Once again, the elites are confounded. They don’t understand why the economy isn’t performing very well. And it leads them to pay attention to the wrong things.
I’ve written multiple times that the underlying problem is that people don’t have work and they don’t have work that pays decent wages. That seems so simple: you can’t buy stuff if you don’t have a job or have a job that doesn’t pay the bills.
And when they don’t get that, the elites pay attention to the wrong thing:
As global leaders sounded the alarm about a slowing world economy, a more immediate concern drew the attention of policy makers at the International Monetary Fund’s semiannual meetings last week: inflated asset prices and increasing levels of debt overseas.
Bond markets in the eurozone are booming, debt in China is at historic highs and the United States stock market, even with its sharp fall last week, has been on a tear.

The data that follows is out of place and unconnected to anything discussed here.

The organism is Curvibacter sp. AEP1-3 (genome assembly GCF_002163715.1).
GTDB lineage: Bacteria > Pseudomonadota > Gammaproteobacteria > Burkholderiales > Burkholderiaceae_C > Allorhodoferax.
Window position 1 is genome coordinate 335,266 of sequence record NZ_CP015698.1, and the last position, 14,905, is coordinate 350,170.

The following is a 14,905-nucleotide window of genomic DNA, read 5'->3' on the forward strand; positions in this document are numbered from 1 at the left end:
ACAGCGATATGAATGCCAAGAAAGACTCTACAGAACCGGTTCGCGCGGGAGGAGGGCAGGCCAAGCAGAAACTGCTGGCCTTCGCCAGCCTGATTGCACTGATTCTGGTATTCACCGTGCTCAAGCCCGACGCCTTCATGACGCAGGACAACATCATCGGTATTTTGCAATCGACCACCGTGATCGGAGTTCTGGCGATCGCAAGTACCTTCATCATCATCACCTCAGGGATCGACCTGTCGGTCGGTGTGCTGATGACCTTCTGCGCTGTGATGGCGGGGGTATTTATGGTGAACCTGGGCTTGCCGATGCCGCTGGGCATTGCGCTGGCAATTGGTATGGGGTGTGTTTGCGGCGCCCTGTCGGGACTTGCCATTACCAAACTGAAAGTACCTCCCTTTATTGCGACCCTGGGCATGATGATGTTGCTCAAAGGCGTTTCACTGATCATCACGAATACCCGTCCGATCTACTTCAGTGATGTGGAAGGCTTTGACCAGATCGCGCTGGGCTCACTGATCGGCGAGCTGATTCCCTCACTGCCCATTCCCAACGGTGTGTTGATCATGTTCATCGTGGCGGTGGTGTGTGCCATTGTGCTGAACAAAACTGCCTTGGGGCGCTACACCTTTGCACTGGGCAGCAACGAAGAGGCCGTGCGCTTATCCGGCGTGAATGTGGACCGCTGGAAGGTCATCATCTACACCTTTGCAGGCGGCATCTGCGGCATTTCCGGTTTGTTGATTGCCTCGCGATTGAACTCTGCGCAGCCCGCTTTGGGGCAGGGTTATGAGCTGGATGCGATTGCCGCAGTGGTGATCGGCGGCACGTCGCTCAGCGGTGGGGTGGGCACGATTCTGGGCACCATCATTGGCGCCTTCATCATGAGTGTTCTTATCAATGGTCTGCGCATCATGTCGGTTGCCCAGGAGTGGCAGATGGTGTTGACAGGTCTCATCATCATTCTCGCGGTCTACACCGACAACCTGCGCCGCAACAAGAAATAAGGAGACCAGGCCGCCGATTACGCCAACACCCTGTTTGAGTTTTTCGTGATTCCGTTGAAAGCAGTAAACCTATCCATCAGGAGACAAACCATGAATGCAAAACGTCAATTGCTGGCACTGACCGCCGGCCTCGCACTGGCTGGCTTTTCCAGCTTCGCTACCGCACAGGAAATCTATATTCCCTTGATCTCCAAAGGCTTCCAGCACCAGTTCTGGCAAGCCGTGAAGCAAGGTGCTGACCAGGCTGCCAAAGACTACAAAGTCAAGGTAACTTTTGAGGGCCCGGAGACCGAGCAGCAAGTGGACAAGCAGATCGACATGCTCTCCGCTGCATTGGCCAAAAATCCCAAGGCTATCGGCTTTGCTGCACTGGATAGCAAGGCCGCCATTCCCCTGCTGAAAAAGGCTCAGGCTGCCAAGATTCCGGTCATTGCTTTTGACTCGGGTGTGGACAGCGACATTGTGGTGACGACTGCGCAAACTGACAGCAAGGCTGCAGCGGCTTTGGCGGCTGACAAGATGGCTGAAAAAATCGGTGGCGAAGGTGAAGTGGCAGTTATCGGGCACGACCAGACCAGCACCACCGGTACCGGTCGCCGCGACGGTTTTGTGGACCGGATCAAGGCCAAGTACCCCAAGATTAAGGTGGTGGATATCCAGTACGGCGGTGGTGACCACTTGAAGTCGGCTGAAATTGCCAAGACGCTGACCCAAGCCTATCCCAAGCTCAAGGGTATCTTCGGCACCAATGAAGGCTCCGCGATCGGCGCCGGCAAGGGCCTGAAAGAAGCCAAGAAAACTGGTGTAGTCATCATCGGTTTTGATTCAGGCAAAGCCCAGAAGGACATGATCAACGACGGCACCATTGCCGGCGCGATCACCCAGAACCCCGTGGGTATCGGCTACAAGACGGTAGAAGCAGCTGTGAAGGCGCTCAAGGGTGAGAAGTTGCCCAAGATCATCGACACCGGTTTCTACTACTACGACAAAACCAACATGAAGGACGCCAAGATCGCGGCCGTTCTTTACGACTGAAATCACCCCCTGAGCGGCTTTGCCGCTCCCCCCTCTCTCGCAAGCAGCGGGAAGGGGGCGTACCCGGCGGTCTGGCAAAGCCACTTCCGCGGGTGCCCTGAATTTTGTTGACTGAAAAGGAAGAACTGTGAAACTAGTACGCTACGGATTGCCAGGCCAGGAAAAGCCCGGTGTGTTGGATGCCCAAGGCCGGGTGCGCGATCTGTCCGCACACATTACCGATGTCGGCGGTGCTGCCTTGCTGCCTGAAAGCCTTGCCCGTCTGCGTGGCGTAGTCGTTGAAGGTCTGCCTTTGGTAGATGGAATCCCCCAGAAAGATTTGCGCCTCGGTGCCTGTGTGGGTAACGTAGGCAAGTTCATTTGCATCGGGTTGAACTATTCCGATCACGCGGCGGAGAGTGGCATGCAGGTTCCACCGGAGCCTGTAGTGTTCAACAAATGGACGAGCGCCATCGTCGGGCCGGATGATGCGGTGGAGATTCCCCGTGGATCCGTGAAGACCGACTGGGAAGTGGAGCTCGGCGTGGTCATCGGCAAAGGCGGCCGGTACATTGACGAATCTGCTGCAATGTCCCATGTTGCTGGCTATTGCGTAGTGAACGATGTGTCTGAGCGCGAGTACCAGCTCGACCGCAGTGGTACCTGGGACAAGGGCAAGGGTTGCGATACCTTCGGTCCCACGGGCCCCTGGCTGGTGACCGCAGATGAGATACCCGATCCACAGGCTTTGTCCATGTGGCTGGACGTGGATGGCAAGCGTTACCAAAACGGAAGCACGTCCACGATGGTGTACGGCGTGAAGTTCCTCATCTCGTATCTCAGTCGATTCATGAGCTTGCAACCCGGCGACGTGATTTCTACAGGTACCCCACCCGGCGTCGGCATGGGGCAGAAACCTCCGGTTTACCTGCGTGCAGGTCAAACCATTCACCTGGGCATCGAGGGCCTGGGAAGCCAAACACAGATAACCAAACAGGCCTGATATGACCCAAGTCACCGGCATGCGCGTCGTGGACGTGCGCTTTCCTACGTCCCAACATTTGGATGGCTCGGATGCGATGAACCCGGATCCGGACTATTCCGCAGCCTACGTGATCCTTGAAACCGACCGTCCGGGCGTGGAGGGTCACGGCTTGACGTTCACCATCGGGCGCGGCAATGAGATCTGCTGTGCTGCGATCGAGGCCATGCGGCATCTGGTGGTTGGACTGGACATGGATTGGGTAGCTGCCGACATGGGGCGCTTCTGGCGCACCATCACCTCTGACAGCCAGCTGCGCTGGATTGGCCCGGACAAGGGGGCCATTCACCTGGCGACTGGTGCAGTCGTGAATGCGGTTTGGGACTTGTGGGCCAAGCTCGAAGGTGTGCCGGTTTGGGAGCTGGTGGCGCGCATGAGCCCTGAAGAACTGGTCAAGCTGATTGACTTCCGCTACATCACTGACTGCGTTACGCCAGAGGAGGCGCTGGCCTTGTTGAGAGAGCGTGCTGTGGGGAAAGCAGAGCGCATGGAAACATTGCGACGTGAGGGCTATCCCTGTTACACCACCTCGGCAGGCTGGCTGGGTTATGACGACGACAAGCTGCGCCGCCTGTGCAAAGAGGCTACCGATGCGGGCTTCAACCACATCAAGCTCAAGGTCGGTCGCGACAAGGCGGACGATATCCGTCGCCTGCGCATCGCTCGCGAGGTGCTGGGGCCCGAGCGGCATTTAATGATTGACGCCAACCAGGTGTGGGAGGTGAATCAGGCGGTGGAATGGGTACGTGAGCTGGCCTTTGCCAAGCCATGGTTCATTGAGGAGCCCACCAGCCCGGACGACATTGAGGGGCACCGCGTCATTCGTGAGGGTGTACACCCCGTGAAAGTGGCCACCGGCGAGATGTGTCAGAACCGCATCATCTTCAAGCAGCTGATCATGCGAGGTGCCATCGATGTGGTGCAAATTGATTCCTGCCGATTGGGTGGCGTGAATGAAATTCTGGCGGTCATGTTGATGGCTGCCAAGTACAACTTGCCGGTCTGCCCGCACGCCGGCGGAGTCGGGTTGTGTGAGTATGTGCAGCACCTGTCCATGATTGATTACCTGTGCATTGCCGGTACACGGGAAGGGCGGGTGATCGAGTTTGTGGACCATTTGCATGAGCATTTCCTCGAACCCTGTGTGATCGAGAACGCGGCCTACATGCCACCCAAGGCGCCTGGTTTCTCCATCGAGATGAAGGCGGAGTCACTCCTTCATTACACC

As economists and politicians heap pressure on global central banks to continue, and even escalate, their unusually loose monetary policies in order to spur global demand, the fear that these measures could provoke another market convulsion is spreading.
And you can see it coming: a noisier call from some to lower debt and cut spending. Which will have the opposite effect of helping millions of people.
Or maybe that’s the point.